So, What Happened?

I got on the plane. I stayed on the plane. I didn’t have a panic attack. My trip to New York consisted of two flights to get there (connecting in Denver), and two back. All flights were delayed. I was still fine. Do I love flying now? There are things I’d rather do. But I can do it. And I did it by tapping into my own power with Art’s guidance. It’s inspiring to me to witness my own power.

I also took some valerian root in the airport as a tincture. That helped keep the edge off. When I got on the plane, I started to associate the smells and sounds with excitement that I was really doing this. That I would see my extended family.

I put my headphones in and listened to a mindful breathing recording that Art had emailed me. I think the familiarity and established comfort of his voice made it easier for me to return to that relaxed state and tune into the lessons I learned, and validate the shifts that my subconscious had undergone. I listened to it on repeat the whole way. I practiced deep breathing the entire plane ride. There’s no shame in using the tools you’ve found work for you.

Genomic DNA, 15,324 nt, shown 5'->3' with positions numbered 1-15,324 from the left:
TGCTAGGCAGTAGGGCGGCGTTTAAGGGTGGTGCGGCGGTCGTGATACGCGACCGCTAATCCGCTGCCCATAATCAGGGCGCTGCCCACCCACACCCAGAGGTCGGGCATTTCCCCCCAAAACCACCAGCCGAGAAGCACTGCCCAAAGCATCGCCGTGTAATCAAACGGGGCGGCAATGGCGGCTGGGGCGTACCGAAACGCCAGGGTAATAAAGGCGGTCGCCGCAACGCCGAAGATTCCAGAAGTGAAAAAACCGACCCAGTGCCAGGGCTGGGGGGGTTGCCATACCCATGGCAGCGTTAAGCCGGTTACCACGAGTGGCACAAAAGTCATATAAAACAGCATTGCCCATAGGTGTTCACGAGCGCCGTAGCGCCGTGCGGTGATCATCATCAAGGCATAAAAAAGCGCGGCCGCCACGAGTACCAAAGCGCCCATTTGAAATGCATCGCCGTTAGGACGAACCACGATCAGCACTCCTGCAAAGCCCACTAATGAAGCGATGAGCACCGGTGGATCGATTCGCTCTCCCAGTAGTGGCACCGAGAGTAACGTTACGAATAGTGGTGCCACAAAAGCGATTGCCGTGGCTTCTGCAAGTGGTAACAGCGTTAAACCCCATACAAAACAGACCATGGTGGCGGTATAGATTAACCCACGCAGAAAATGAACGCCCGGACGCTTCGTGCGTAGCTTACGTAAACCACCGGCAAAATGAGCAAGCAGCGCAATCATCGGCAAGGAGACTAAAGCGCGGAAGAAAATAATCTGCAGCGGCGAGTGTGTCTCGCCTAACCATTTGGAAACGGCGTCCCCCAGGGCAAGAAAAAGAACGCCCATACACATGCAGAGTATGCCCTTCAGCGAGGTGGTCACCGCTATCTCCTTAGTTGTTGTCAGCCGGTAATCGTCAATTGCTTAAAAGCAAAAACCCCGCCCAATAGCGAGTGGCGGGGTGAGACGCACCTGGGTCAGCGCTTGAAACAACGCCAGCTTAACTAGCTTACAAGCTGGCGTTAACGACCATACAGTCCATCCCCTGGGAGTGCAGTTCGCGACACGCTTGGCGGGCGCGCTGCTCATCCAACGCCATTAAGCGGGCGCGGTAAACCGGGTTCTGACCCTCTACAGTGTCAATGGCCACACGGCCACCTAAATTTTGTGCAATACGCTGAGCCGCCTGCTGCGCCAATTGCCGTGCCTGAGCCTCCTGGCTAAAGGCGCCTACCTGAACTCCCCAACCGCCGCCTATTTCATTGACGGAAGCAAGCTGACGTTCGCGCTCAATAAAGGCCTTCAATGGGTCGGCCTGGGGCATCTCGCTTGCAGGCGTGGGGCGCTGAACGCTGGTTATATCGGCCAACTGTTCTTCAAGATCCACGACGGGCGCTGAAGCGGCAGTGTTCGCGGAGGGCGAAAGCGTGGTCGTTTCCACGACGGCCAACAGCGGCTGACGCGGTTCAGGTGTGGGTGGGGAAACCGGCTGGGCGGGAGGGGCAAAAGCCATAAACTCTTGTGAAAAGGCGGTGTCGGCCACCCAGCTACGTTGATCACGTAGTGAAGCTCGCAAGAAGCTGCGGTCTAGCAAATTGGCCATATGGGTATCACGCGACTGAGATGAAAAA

I did a total of three sessions. Do I recommend hypnosis? Yes. Will I do it again? Absolutely. I’ll probably do a “refresher” session each time I fly. I’m also going to do more sessions that focus on some of the stems of my anxiety.

Art was an amazing guide who took me through the process. He helped me regain the confidence in myself that I was lacking to face something I was deeply afraid of.